oregon's gold country

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Status: In Progress  |  Genre: Non-Fiction  |  House: Booksie Classic
Story of the first city in eastern oregon.

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Into the Unknown

Submitted: August 09, 2017

The clouds drifted overhead and the winter winds moaned through the majestic Ponderosa pines that once stood over the town of Auburn, Oregon, an area that was home to 5,000 to 6,000 inhabitants. This once populated tract of land briefly held the title of Northeastern Oregon’s largest town, second only to Oregon City on the western side of the Cascades in the lush Willamette Valley. The hustle and bustle of this once thriving community now gives way to the mule deer, the majestic Rocky Mountain elk and the passage of time. And it all started with the hunt by 4 gold seekers for the “Lost Blue Bucket Mine”…….

The legends for this mine are rumored to have been found by Stephen Meeks’s wagon train of 1845 while traveling near the Nevada-Oregon border. Stephen Meek was a self-proclaimed explorer, trapper, mountain man who had had his share of experiences in the West. He had hunted and explored in the company of the famed Jim Bridger, Captain Benjamin Bonneville, and trapped for the Hudson Bay Company in the Pacific Northwest. In early 1842, he joined up with a wagon train that numbered close to 500. The leaders of the train must have been inspired by his experience and knowledge of the country that was before them because he was made captain or guide. When the members of Meeks’s wagon train arrived at Fort Hall in early 1845, it was decided that Meeks’s services were no longer needed as a guide. His ability and knowledge of the area beyond Fort Hall were questioned by some member's of the wagon train and it was decided that he had better seek employment elsewhere. Meeks forced departure was due to the fact that two men had died during that trip and their father vowed that the guide should die for this.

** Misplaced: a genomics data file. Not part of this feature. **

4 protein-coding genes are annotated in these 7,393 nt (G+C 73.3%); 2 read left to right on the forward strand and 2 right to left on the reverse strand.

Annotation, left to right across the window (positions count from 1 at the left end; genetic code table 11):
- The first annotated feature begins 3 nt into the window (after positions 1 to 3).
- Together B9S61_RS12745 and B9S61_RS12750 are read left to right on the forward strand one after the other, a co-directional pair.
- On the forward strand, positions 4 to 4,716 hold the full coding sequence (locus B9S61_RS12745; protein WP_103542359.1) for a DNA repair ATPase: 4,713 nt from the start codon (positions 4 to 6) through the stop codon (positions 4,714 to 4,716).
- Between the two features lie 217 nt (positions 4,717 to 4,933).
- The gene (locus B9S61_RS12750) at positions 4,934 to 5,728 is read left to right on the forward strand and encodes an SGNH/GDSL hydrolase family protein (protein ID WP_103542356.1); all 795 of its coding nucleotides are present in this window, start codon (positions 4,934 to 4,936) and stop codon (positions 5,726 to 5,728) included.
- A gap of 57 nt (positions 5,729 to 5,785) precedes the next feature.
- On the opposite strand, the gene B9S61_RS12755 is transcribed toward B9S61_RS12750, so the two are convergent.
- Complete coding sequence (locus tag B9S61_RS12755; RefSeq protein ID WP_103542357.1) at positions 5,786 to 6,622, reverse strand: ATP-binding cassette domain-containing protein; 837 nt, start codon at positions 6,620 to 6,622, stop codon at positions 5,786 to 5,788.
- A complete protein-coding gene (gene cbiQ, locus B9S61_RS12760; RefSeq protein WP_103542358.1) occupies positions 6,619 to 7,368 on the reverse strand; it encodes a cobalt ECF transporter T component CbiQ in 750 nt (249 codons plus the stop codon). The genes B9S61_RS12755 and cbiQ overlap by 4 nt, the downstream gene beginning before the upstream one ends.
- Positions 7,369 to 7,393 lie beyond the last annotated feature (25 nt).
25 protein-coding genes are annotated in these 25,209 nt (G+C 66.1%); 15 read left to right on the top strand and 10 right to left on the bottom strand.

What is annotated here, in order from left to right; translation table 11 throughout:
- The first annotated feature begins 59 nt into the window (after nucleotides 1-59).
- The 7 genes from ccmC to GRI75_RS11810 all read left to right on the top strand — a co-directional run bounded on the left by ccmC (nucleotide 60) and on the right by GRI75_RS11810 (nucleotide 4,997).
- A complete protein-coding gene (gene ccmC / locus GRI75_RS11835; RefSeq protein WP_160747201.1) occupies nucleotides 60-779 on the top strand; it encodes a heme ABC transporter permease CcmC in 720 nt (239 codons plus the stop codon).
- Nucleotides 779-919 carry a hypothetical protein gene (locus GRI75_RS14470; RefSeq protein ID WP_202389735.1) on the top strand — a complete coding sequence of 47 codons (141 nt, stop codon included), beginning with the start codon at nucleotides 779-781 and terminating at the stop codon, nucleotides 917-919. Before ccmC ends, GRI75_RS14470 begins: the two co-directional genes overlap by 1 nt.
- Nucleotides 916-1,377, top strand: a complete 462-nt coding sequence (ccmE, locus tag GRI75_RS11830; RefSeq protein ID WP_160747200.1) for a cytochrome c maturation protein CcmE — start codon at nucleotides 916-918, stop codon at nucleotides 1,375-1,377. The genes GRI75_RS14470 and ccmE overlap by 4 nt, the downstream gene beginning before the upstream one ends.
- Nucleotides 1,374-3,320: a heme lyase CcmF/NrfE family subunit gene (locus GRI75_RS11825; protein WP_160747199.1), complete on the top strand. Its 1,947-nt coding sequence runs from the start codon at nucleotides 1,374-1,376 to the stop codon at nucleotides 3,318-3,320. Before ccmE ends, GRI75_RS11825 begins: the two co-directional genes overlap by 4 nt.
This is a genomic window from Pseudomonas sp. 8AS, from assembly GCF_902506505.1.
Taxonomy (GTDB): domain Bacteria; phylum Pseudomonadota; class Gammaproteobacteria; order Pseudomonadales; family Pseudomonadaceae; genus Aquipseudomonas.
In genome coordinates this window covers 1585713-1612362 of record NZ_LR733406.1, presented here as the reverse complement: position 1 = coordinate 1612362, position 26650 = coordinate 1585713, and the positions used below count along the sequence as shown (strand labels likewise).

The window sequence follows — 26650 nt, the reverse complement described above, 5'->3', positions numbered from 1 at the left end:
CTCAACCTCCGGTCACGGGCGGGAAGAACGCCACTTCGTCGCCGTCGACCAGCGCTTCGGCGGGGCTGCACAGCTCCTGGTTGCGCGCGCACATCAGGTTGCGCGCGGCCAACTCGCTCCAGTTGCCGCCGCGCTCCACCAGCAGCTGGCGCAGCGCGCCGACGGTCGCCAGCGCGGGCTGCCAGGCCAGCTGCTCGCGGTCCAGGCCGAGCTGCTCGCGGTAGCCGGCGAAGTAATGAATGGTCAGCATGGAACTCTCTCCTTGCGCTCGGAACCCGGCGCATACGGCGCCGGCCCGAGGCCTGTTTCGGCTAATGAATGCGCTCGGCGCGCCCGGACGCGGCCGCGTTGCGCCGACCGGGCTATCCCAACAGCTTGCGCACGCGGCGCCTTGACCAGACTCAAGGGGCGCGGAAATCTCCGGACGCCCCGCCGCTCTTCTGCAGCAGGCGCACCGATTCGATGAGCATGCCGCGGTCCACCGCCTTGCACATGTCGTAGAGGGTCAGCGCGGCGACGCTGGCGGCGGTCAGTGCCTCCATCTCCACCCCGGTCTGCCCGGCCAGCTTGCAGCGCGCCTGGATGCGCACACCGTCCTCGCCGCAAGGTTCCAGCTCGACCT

"This is the De Shutes River, a tributary of the Columbia . . . After making our way through this broken country for three or four days, along this river we arrived at a part of it where the banks were not too high to swim our cattle to the other shore, this being the direction of our travel; at this point Indians came to us and said we were within two days travel of the Columbia River, which we were rejoiced to hear though not positive of its authenticity…At this place, where we swam our cattle, the current of the river was very rapid, and we regarded it unsafe to launch our water tight wagon beds for ferrying ourselves and property across, so resolved upon another expedient, stretching a large rope from bank to bank and suspending a wagon bed beneath to work on rollers. With a rope attached to it from either side of the stream, we were enabled to cross without being exposed to the water; but before this was put into practicable operation a man rode up in great haste and informed our guide that he would have to leave immediately, as two young men of the company had died, and their father had taken an oath that the guide should die before sundown, attributing the death of their sons to the unsatisfactory way we had been guided through the mountains since leaving Fort Boise.

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